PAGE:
Vanilla Vida wants the world to eat more natural vanilla – TechCrunch


Vanilla is indeed “the world’s most popular flavor.” However, despite its popularity, the production is so complex that many people don’t often get the real thing, but a synthetic version of the flavoring.

About 70% of the vanilla we consume is grown in Madagascar, and if you’ve been watching the weather news lately, the area has been hit by not one, but two cyclones in the past 10 days. This isn’t just a “now” problem, but storms and poor growing conditions have plagued the area for nearly 20 years, pushing the vanilla price from $25 per kilogram to hundreds of dollars per kilogram.

According to Vanilla Vida CEO Oren Zilberman, increasing climate change, inconsistent supply of natural vanilla beans, and labor-intensive vanilla growing practices are some of the reasons 95% of the vanilla we consume is synthetic.

Israel-based Vanilla Vida is among a handful of companies trying to replicate vanilla using innovative approaches. For example, Spero Renewables, which developed a process to extract an acid in corn fiber to make vanilla, and Pigmentum, which is working on a way to produce the taste and smell of vanilla in lettuce.

In the case of Vanilla Vida, it takes the more direct agricultural approach – Zilberman’s roots are in agriculture – by developing vertical integration and supply chain technologies so that natural vanilla can be grown in a controlled environment.

The company started in 2019 with an idea that emerged from a failed research experiment into vanilla growth in the Netherlands. Vanilla Vida took the aspects of the research that did work and expanded it into new places of cultivation and processing, essentially disrupting the entire supply chain.

“What pushed us forward more than in the past was reaching the important milestone of giving customer value – product quality,” Zilberman told TechCrunch.

Since the company’s official launch in 2020 at The Kitchen, the Strauss accelerator in Israel, the team has focused on customer engagement and connection, which Zilberman called “initial scale.”

“The good news is we have more demand than capabilities, but scaling is the most challenging part and that’s where we are now,” he added.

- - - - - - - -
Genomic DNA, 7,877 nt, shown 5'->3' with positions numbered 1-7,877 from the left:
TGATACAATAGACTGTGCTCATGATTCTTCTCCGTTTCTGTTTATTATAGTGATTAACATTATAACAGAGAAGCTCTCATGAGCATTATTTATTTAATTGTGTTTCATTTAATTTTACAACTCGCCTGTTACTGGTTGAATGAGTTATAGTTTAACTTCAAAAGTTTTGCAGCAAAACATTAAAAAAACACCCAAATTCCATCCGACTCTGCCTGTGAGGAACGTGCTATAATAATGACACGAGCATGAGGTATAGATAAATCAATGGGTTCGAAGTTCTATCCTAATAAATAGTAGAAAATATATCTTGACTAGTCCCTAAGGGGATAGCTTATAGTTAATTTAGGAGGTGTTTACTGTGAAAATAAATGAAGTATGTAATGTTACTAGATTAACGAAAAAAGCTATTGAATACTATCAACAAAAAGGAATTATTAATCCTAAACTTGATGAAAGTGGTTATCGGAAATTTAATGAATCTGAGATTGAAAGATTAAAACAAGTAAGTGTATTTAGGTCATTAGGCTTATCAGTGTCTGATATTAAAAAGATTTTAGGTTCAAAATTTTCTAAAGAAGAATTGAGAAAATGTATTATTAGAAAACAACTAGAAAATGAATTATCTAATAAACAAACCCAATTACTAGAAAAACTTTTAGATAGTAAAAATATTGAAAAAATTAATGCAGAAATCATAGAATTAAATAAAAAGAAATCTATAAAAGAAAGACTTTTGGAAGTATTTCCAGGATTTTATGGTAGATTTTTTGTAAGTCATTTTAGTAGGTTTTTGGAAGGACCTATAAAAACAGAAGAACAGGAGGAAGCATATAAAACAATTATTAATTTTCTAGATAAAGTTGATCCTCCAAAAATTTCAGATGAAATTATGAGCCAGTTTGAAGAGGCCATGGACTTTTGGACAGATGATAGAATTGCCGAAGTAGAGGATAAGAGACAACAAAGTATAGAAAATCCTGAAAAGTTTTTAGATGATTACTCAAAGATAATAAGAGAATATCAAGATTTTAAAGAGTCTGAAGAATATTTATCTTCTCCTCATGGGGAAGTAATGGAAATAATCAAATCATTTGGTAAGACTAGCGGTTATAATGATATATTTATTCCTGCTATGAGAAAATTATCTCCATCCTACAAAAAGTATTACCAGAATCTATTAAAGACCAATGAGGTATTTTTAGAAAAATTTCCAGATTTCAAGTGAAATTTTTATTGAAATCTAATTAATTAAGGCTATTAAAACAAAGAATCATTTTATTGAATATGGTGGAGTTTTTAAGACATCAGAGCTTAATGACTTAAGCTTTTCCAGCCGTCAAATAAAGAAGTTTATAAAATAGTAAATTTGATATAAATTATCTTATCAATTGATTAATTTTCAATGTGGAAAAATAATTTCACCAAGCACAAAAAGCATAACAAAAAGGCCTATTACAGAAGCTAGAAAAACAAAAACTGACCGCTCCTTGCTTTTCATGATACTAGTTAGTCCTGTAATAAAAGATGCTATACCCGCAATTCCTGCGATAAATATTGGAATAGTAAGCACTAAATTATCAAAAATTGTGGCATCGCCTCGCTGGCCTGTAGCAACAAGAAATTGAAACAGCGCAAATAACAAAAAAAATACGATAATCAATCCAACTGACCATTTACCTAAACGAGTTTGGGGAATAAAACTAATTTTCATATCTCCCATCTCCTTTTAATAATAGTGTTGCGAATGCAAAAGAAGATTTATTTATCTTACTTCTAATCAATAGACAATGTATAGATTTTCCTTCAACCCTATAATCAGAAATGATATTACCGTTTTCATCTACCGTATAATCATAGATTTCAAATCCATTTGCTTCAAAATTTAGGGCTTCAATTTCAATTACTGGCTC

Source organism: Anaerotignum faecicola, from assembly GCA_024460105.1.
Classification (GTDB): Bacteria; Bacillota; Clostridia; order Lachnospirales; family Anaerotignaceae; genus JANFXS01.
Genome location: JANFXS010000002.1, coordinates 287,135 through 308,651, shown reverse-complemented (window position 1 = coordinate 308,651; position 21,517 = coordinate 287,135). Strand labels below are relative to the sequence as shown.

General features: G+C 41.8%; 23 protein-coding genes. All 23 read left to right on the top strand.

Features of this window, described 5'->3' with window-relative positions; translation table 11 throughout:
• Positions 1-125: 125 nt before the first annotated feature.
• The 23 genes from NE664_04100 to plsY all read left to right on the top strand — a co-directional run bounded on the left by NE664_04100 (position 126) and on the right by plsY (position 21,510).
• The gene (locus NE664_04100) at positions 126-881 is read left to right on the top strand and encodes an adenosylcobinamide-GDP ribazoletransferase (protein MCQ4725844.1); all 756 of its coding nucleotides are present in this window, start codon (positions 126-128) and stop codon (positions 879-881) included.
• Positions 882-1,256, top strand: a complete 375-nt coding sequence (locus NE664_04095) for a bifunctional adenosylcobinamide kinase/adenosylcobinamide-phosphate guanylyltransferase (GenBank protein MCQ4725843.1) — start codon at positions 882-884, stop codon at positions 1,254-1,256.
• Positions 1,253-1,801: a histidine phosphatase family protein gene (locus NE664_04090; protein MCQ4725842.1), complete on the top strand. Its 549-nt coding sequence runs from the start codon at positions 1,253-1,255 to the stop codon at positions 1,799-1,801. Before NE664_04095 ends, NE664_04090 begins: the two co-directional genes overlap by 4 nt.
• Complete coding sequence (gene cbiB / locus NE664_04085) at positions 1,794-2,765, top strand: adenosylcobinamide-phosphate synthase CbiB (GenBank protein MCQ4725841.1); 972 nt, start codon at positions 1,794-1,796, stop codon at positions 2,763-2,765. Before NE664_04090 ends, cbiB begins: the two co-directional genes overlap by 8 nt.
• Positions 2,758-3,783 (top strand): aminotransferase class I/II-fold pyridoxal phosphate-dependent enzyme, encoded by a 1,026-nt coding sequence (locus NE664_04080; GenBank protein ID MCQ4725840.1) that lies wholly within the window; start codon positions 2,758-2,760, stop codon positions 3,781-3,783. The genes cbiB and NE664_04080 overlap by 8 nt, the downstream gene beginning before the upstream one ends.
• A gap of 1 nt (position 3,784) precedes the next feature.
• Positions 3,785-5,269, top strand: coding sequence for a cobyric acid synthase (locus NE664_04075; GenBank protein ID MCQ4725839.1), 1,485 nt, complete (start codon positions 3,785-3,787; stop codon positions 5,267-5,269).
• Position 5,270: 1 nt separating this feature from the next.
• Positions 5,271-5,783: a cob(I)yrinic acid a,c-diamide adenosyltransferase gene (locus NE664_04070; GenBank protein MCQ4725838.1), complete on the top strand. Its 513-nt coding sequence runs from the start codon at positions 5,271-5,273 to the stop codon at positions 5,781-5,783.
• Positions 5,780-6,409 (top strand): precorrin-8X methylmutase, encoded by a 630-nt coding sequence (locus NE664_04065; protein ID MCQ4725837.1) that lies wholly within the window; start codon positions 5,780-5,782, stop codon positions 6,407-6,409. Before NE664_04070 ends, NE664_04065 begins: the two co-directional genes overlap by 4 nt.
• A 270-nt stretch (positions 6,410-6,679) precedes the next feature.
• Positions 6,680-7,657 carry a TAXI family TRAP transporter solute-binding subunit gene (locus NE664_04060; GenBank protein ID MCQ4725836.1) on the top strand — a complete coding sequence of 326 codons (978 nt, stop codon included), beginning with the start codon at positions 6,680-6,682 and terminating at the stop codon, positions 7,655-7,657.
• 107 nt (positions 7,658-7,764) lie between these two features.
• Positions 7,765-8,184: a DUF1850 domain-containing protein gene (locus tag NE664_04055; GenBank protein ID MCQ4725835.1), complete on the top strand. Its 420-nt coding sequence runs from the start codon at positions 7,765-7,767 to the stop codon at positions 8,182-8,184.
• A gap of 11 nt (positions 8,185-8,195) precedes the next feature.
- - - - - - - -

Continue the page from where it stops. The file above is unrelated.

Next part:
The goal is to provide end-to-end quantity, quality and cost stability for the vanilla supply chain through advanced cultivation methods for the beans through smart farms and in climate-controlled greenhouses.

To help scale up, Vanilla Vida raised $11.5 million in a Series A round led by Ordway Selections, with the participation of FoodSparks, Newtrition of PeakBridge Partners and Kibbutz Ma’agan Michael.

The latest round gives the company about $15 million in total funding so far. Zilberman said investors were so excited about the technology that he had the chance to raise double that amount, but he decided to take it easy and pick strategic investors who would help his company grow the right way.

In the meantime, in 2021, the company was engaged in a pilot program with more than 20 companies.

“In the beginning almost no potential customer knew who Vanilla Vida was, and now that they have seen the quality of the product, we are getting results from those who say they have not seen such a high quality product to this day,” Silverman said.

The customers are asking for volume that the company can’t yet support, but he said the new capital will allow the company to dive deeper into its R&D and technology, while also creating a greater barrier to entry for competitors that Zilberman says will soon. come.

The capital will also be used for its lab facilities, starting in Israel and then expanding into the United States and Europe, recruiting and engaging customers who he says are some of the largest food producers and seasonings.

Vanilla Vida is still a new player working with a new technology, but Zilberman expects the company to increase its volume in 2023 with visible change in the vanilla supply chain from 2024 or 2025.

“There will be two big first moves at the same time: building facilities and continuing our work with existing farmers in countries where they grow vanilla, such as Uganda and Papua New Guinea,” he added.

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